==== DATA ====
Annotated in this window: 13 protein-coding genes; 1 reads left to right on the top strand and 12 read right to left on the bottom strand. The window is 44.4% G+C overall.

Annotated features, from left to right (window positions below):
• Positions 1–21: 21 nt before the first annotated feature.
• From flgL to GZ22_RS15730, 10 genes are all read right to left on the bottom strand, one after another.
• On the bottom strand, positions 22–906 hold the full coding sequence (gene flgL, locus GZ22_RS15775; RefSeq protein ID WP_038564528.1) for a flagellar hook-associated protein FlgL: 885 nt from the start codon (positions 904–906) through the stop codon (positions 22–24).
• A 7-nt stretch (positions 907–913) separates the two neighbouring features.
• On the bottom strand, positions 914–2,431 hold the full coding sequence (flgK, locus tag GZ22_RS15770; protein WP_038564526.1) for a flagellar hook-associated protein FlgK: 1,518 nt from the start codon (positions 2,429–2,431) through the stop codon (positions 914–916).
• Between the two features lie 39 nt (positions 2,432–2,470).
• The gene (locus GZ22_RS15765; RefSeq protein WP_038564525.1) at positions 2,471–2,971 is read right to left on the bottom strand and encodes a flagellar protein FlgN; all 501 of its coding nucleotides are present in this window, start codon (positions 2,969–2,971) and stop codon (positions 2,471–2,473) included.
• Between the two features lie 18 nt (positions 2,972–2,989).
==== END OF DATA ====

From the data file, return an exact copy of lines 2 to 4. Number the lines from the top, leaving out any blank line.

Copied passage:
Annotated features, from left to right (window positions below):
• Positions 1–21: 21 nt before the first annotated feature.
• From flgL to GZ22_RS15730, 10 genes are all read right to left on the bottom strand, one after another.